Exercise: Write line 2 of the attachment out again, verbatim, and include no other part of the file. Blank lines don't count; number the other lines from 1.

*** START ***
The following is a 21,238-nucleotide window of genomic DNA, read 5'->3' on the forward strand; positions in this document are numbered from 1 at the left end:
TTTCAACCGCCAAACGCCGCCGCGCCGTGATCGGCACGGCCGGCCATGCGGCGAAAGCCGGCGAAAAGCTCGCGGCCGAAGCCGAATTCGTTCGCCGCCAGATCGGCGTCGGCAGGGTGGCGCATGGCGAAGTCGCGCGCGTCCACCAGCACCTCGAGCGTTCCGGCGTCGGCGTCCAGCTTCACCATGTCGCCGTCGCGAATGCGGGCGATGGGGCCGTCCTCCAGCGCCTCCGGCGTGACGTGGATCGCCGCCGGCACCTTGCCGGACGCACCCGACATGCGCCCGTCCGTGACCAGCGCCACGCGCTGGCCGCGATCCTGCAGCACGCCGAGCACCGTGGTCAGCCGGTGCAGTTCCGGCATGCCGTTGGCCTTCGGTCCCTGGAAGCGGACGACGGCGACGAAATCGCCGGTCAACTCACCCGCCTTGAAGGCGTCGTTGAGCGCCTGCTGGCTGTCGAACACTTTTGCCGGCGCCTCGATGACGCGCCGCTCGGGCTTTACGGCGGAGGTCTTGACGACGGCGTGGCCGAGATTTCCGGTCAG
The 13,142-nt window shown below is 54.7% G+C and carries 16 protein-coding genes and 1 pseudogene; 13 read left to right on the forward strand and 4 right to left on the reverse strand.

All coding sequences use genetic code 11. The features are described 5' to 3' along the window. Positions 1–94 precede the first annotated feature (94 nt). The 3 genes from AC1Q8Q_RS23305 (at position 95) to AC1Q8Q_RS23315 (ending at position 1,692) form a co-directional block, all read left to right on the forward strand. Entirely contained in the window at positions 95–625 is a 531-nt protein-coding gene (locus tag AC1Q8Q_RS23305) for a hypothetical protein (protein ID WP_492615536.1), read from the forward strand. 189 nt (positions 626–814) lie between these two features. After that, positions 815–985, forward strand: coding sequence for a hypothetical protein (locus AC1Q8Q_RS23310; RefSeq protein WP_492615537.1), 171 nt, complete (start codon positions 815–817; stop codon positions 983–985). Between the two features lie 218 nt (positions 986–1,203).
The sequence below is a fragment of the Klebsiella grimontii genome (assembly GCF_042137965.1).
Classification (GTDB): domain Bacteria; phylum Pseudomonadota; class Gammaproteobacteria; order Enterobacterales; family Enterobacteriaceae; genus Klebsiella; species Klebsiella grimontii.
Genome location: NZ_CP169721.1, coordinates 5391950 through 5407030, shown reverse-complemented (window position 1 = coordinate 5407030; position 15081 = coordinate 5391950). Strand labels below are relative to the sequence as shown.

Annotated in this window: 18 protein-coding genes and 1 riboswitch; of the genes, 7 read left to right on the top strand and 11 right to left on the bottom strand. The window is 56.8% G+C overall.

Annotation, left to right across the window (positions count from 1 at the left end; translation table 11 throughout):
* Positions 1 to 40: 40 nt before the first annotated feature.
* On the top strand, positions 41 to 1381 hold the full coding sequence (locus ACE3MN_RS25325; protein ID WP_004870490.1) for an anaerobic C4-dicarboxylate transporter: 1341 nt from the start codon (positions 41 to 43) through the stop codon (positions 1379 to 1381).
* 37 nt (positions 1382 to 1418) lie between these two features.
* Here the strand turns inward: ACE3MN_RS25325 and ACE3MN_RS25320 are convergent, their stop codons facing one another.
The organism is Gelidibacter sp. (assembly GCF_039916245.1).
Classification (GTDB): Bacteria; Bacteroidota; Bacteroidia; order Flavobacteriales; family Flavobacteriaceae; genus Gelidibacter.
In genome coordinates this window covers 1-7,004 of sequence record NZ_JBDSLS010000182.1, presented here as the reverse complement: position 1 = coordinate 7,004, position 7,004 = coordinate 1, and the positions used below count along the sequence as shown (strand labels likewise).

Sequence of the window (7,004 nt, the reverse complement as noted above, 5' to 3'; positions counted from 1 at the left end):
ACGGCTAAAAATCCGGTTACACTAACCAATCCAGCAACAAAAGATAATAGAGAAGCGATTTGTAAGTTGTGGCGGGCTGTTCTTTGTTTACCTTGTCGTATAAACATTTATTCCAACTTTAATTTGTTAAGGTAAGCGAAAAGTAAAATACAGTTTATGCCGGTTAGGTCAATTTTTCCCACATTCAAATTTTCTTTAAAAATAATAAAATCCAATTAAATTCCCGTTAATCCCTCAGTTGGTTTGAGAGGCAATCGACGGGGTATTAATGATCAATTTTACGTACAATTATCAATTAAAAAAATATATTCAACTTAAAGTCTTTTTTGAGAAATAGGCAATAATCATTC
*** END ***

TTTCAACCGCCAAACGCCGCCGCGCCGTGATCGGCACGGCCGGCCATGCGGCGAAAGCCGGCGAAAAGCTCGCGGCCGAAGCCGAATTCGTTCGCCGCCAGATCGGCGTCGGCAGGGTGGCGCATGGCGAAGTCGCGCGCGTCCACCAGCACCTCGAGCGTTCCGGCGTCGGCGTCCAGCTTCACCATGTCGCCGTCGCGAATGCGGGCGATGGGGCCGTCCTCCAGCGCCTCCGGCGTGACGTGGATCGCCGCCGGCACCTTGCCGGACGCACCCGACATGCGCCCGTCCGTGACCAGCGCCACGCGCTGGCCGCGATCCTGCAGCACGCCGAGCACCGTGGTCAGCCGGTGCAGTTCCGGCATGCCGTTGGCCTTCGGTCCCTGGAAGCGGACGACGGCGACGAAATCGCCGGTCAACTCACCCGCCTTGAAGGCGTCGTTGAGCGCCTGCTGGCTGTCGAACACTTTTGCCGGCGCCTCGATGACGCGCCGCTCGGGCTTTACGGCGGAGGTCTTGACGACGGCGTGGCCGAGATTTCCGGTCAG